I just got back from four fabulous days of biking in Lancaster County, PA with the Habitat for Humanity Philadelphia Ride for Homes. This is the seventh year they have put on this ride to raise funds and awareness for the wonderful work that Habitat Philly does for Philadelphia families in need. This is the third time I have been involved. Emily was involved from the very beginning. I gave SAG support in 2015 and then rode my bike with Emily in 2016. This year I rode my bike again and covered over 200 miles and 13,000 feet of climbing! The ride raised over $30,000.
I had the best time teaching Music 214 this semester. The final concert was Saturday afternoon. Too bad it was a gorgeous day and there were a million other things going on. The audience was light but all the most important people were there and they enjoyed it immensely.
The class was a musical theatre masterclass with eight fantastic student singers. The last time I taught it was 2010. No student pianists wanted to take the class this time, so I had my old friend Tim Brown play, which ended up being better for the student singers and more fun for me.
I’ve wanted to do the New York Five Boro Bike tour for a number of years, but had been put off by all the details and complications of getting into the city with my bike and gear. This year I was going to plan ahead and do whatever it took to make it happen. I registered way back in November and planned to stay overnight in the Village with my colleague Jayn Rosenfeld. She had done the ride many times and would help with logistics and moral support. She picked up my packet at the NY Bike Expo Friday morning, and I drove in Saturday afternoon and parked at a very expensive garage on 11thstreet. The weather on Saturday was lovely and I enjoyed walking my bike and overnight backpack through the streets of Greenwich Village. Jayn and I had a wonderful and long overdue visit before we each had to set out for evening plans. She and her husband were going to a concert. I met a former student for dinner and then had comps to see the first preview of the new production of Frankie and Johnnyon Broadway. Maybe it was crazy to have a night out before a big biking day, but I had a great time and managed to find my way back to Horatio St. before 11. I actually slept pretty well with Benadryl and ear plugs.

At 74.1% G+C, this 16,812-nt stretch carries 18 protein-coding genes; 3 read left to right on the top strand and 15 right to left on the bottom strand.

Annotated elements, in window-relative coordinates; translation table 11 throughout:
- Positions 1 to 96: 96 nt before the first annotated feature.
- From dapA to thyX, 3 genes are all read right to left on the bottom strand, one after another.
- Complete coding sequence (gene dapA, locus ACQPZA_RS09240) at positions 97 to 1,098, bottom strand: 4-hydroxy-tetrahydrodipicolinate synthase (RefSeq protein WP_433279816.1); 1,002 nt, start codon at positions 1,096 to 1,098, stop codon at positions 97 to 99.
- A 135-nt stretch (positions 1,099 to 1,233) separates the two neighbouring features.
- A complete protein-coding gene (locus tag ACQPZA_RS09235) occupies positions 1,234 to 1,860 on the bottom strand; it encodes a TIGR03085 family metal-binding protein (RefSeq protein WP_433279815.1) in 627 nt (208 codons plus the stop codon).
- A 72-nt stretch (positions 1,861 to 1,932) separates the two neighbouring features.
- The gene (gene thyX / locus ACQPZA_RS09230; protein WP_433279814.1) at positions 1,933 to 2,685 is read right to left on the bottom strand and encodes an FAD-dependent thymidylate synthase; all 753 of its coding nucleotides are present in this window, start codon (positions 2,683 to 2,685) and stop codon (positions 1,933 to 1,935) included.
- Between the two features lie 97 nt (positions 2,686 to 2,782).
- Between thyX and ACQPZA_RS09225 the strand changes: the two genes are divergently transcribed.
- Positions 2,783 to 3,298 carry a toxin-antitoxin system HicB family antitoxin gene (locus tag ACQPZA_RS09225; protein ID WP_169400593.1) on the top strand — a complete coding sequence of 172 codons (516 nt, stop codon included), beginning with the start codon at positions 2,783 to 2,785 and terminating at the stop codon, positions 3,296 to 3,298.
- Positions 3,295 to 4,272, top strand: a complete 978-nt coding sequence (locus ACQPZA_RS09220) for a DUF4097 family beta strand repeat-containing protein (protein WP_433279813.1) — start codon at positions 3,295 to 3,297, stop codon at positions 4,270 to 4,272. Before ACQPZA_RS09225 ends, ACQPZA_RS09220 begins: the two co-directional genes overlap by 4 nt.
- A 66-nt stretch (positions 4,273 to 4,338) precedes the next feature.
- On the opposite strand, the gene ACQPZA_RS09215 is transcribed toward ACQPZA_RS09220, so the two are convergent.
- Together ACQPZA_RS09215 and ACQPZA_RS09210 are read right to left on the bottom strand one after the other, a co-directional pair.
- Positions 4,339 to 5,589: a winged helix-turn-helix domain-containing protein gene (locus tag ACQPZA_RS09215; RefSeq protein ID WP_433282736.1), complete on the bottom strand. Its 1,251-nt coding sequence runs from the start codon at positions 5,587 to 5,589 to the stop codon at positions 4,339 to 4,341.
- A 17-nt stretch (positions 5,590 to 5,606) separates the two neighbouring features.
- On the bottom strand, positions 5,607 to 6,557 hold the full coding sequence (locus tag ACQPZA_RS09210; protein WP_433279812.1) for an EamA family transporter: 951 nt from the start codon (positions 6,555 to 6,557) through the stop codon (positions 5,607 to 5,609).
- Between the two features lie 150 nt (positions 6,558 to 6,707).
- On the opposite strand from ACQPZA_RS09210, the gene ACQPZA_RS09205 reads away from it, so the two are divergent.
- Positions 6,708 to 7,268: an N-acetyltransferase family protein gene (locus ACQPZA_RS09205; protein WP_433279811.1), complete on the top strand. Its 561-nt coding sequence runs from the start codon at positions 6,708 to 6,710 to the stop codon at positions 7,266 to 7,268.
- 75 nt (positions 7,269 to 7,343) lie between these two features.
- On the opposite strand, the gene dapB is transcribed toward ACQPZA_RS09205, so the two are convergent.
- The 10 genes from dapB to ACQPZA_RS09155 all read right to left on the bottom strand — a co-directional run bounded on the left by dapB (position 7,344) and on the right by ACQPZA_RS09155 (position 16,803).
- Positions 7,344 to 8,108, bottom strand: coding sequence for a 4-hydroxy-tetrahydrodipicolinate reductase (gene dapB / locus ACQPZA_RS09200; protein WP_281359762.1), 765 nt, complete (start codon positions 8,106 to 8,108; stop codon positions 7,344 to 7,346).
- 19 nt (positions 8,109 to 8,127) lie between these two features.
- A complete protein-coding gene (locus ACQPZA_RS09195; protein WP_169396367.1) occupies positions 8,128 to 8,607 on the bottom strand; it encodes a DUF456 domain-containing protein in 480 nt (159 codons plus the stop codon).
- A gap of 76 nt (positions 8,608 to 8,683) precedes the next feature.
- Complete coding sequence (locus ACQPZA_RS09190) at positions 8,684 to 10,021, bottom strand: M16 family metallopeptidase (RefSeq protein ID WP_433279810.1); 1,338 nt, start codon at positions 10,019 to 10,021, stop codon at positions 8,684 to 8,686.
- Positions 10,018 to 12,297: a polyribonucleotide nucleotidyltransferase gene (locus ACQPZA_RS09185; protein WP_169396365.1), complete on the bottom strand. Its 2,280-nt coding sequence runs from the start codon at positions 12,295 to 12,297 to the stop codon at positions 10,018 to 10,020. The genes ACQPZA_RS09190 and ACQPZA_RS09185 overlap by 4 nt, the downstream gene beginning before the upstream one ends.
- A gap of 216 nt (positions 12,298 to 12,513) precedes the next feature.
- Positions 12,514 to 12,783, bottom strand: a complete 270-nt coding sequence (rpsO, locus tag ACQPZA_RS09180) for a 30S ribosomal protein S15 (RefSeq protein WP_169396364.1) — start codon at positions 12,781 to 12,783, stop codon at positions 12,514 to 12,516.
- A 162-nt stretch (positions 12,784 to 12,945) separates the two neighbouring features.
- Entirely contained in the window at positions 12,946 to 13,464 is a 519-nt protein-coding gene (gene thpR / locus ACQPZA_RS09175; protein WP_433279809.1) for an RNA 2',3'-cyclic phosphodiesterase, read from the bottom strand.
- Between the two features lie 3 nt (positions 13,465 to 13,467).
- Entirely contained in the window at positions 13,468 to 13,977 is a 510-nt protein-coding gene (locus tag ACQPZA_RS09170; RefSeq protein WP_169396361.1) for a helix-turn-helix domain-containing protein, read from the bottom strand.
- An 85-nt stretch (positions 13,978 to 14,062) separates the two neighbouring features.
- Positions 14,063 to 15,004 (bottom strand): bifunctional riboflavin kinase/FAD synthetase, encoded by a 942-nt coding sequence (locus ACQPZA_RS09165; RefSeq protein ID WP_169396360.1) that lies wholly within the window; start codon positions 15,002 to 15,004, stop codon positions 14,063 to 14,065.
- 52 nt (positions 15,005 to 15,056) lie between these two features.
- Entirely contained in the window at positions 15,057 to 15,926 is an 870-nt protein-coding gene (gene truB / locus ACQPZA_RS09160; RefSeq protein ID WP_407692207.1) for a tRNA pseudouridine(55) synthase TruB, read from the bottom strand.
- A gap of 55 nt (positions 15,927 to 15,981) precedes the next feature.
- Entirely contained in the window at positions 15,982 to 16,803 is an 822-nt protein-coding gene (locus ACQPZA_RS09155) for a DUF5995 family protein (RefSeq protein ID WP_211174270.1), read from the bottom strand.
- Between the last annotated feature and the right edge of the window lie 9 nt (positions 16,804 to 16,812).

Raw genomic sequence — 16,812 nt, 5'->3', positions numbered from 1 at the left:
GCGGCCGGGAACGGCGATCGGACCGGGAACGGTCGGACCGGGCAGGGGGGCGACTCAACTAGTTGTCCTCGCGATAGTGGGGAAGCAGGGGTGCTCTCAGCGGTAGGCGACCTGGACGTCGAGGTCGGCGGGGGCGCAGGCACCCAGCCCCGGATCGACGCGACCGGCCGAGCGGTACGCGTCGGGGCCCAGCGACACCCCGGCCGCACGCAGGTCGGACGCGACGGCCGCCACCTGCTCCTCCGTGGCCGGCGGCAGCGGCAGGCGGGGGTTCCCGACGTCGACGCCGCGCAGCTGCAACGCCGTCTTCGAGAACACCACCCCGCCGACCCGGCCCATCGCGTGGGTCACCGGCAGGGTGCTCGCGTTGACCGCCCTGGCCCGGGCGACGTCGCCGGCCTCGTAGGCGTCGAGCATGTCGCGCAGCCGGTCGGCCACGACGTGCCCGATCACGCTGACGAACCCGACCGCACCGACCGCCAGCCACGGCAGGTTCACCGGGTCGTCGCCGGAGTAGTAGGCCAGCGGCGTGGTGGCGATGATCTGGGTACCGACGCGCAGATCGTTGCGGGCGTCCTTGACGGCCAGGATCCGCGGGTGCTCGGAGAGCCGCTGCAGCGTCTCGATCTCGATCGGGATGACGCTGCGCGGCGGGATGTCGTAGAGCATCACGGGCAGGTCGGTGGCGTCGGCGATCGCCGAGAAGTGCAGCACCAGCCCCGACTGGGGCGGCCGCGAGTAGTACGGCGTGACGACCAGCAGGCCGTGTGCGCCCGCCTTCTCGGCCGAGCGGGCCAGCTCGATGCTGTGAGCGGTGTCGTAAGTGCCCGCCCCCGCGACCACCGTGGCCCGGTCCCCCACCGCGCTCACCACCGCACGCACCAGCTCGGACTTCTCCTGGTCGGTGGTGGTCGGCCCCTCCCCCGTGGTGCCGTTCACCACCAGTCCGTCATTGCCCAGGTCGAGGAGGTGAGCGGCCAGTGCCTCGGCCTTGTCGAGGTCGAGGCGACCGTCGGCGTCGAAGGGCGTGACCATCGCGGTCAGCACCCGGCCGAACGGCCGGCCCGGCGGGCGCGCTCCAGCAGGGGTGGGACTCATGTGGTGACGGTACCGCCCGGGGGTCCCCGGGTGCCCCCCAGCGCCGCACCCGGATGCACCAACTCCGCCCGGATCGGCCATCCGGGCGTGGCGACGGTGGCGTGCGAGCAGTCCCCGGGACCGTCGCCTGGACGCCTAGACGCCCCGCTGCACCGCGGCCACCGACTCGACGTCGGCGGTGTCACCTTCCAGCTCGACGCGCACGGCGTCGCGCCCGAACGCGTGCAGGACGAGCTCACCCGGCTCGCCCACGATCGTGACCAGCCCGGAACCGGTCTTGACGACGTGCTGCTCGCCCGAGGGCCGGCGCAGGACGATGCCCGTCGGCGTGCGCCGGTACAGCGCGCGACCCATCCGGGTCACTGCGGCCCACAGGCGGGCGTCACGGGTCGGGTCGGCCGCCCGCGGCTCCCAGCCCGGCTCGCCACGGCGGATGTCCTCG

It was spring break at Princeton and I had arranged to spend 10 days at Forest Refuge in Barre. Michael was back to teaching and conducting in the second semester. He had also been in sinus rhythm for several weeks after his third cardioversion, and was significantly happier than he had been all fall. He is still not back to full energy or physical mobility, and he still enjoys his afternoon naps. This may well be the new normal for him at almost 70 years old. He assured me he would be able to handle things at home with Louie while I was gone. Continue reading →
Louie and I just got home from our second visit to Preston, CT and cousin Mike and Kathy’s farm. The first visit was back in December where Louie discovered dog heaven, with fields and wooded trails to run in, goats to chase, and donkeys and alpaca to investigate. The second time, he met 14-week-old Tessa, the impossibly cute golden retriever puppy, the newest member of their family. Continue reading →